are observed:

- Job submission latency is impacted because of the need to serially upload multiple jar files
into HDFS. At Facebook - we typically see 5-6 seconds of pause in this stage (depends on how
responsive DFS is on a given day)
- There is some latency in setting up the first task as resources must be downloaded from
HDFS. We have typically observed this to be around 2-3 seconds at Facebook. 
- For subsequent tasks - the latency impact is not as high - but the mtime check adds to general
Namenode pressure.

h4. Observations

- jars and other resources are shared across different jobs and users. there are, in fact,
hardly any resources that are not shared.
- these resources are meant to be immutable 

We would like to use these properties to solve some of the overheads in the current protocol
while retaining the simplicity of the deployment model that exists today.

h4. General Approach

We would like to introduce (for lack of a better term) the notion of Content Addressible Resources
(CAR) that are stored in a central repository in HDFS:

# CAR jars/files/archives are be identified by their content (for example - named using their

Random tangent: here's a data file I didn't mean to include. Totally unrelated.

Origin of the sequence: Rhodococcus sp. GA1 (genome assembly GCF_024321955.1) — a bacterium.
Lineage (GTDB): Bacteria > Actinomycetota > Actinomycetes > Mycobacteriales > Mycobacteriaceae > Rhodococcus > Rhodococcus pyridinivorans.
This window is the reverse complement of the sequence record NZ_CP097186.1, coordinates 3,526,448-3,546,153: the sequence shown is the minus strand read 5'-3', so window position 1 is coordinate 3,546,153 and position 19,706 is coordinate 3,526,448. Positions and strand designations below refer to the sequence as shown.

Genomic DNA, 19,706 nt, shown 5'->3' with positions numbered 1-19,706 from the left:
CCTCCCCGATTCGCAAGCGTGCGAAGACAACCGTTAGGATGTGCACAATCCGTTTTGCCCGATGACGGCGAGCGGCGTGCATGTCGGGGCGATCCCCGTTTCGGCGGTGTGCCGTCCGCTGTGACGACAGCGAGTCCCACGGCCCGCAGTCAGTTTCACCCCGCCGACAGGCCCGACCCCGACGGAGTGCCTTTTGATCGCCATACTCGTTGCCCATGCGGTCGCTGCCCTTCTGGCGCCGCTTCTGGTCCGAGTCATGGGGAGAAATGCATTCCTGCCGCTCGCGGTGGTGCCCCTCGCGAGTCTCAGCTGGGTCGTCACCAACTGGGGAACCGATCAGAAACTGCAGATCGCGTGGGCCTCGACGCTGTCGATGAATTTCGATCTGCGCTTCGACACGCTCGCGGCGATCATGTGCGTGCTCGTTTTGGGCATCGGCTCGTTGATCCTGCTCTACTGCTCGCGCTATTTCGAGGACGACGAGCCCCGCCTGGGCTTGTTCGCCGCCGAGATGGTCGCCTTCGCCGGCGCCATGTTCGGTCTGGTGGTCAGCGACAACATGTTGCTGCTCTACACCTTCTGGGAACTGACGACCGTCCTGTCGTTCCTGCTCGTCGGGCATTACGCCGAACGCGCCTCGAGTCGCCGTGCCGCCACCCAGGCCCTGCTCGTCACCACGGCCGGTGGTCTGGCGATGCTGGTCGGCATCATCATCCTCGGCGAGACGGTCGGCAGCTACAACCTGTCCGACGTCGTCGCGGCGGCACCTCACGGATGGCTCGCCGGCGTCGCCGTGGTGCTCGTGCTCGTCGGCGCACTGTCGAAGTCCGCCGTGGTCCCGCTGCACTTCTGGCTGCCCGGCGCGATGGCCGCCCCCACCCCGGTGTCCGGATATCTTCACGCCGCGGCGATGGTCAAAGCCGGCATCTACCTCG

md5 checksum).\\
    This allows different jobs to share resources. Each Job can find out whether the resources
required by it are already available in HDFS (by comparing the md5 signatures of their resources
against the contents in the CAR repository).\\
# Content Addressible resources (once uploaded) are immutable. They can only be garbage collected
(by server side daemons).
    This allows TaskTrackers to skip mtime checks on such resources.

The CAR functionality is exposed to clients in two ways:

- a boolean configuration option (defaulting to false) to indicate that resources added via
-libjars/files/archives options are content addressible
- enhancing the Distributed Cache api to mark specific files/archives as CAR (similar to how
specific files can be marked public)

h4. Protocol

Assume a jobclient has a CAR file _F_ on local disk to be uploaded for task execution. Here's
approximately a trace of what happens from the beginning of the job to it's end:

# Client computes the md5 signature of F (= _md5_F_)
#- One can additionally provide an option to skip this step - the md5 can be precomputed and